Priest Blyden noted there has also been a paradigm shift within the Rastafarian community with groups moving from isolationist to more engagement with the wider public.

He said despite the use of Rastafarian culture like Ital food and health practices becoming more mainstream, the groups have not been recognised as pioneers and thought leaders for social change.

“We are still being pushed back and our message is being suppressed and eclipsed by all of this sensationalisation of medical marijuana and CARICOM reports, reparations, and yet we are the leaders in all of these fields,” Priest Blyden said.

CARCOM’s report released last week suggested expunging criminal records to remedy past injustices as it called for its declassification as a dangerous drug.

The commission recommended marijuana is decriminalised for personal use in private premises and medical purposes before being fully legalised.

Priest Jevon Thompson, EABIC, explained the absence of a standardised policy for the community has left its membership to battle legal challenges over their sacrament on an individual level with varied success. Priest Thompson said he has successfully defended his rights in court but the community was currently engaged in raising funds to assist with legal costs of an incarcerated member.

Priest Thompson expressed optimism that liberalisation will affect a lessening of the discriminatory practices but only if Rastafarians are included in the debate.

“The public needs to have an understanding of the debate,” he said, “what we have come to understand is what we were taught about marijuana was wrong. We were taught lies and propaganda, the public has to recognise that wasn’t the truth.

“Learn the truth, accept the truth,” Priest Thompson added, “and I think it will take some of the stigma from us. We would be more recognised because we are like shrouded in mystery.”

Yesterday, Priest McKinney invited the public to the Bobo Ashanti’s celebration to mark the birthday of Emperor Haile Selassie I at the Fire Trail compound on July 23.

 

The African Diaspora, Ethiopianism, and Rastafari

The African Diaspora,
Ethiopianism, and Rastafari

Courstey of http://www.smithsonianeducation.org/


Terminology

Amharic One of the many languages of Ethiopia; the language of the royal Ethiopian dynasty since the 13th century.

Babylon From a Rastafari perspective, Babylon is the historically white-European colonial and imperialist power structure which has oppressed Blacks and other peoples of color.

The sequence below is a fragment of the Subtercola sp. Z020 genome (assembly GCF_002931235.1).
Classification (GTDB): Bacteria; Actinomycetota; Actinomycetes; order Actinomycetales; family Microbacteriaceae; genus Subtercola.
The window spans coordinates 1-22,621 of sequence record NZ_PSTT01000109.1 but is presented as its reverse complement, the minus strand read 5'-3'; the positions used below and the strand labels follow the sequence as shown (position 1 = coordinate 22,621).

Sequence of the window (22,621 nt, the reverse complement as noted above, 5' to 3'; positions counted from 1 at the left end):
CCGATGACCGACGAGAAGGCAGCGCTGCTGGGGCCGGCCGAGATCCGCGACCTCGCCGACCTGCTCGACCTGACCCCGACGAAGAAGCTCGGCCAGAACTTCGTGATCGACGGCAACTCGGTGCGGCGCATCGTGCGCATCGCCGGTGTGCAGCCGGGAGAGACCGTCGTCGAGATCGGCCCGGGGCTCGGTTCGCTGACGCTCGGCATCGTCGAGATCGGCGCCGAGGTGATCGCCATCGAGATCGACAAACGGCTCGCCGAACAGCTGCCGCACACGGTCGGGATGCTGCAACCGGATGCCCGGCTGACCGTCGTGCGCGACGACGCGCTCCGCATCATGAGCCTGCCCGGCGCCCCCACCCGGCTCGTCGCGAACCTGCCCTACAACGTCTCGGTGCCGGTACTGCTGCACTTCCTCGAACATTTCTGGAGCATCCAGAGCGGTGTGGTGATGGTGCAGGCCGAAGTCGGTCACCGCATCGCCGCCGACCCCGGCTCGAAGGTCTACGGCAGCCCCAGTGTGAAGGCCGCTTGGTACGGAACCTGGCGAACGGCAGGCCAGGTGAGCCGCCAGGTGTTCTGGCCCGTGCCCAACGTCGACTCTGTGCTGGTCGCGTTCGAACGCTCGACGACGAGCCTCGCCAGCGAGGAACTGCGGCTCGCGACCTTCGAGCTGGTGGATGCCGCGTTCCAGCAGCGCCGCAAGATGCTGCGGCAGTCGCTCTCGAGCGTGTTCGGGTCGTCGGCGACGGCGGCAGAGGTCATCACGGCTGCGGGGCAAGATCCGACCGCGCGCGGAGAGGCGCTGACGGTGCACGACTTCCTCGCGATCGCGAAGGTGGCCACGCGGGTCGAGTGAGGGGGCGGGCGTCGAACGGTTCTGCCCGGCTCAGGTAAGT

Diaspora (dispersion; a migration; the dispersion of an originally homogeneous people). The mass dispersion of peoples of a common culture or national origin is commonly referred to as a diaspora. Historically, these movements tend to be forced or involuntary. They may be the result military occupation, systematic persecution, servitude, enslavement, or laws by which the dominant society defines an ethnic group as marginal, undesireable, or subordinate. These movements also tend to reflect pervasive regional or global forces that separate peoples of common origin form their homeland (real or imagined), leaving them to think of themselves as exiles. Such is the case of the African diaspora which began in the early 16th century and displaced tens of millions of Africans from their ancestral continent to various sites in the New World.

East Indian (Indo-Jamaican, Indo-Trinidadian, etc.): In the Caribbean context, this term is used to refer to individuals who came to the Caribbean (mostly Trinidad, Jamaica, and Guyana) during the late 19th century as indentured laborers :

Elders The term given to individuals of longstanding commitment in the Rasta Movement. In everyday speech, the status of male individuals as elders is often acknowledged by use of the term “Bongo” as an honorific (e.g., addressing someone as “Bongo Hill” or “Bongo Ketu”).

Ital The Rastafari term for a saltless and vegetarian diet. Although not all Rastafari adhere strictly to such a diet, it serves as a model for idealized lifeways of practitioners. During Nyabinghi ceremonies (which last for up to a week), an Ital diet is part of the ritual protocol observed by communicants.

Jah In Rasta speech, this term is used as a synonym for Emperor Haile Selassie as the manifestation of the Godhead. The term derives from the Old Testament where it appears as an archaic form of “Jehovah” (see Psalm 68:4).

Maroons A term derived from the Spanish word cimarron, meaning wild or unruly, used to refer to runaway slaves in various parts of the Caribbean. In Jamaica, Maroon settlements formed in the island’s mountainous interior as early as the mid-16th century. While small in number compared to the overall population in Jamaica, Maroons retained strong African-derived traditions and remained proud of their cultural heritage. In the 20th century, Rastafari culture has continued to carry forward this African pride in Jamaica and other parts of the Black Diaspora.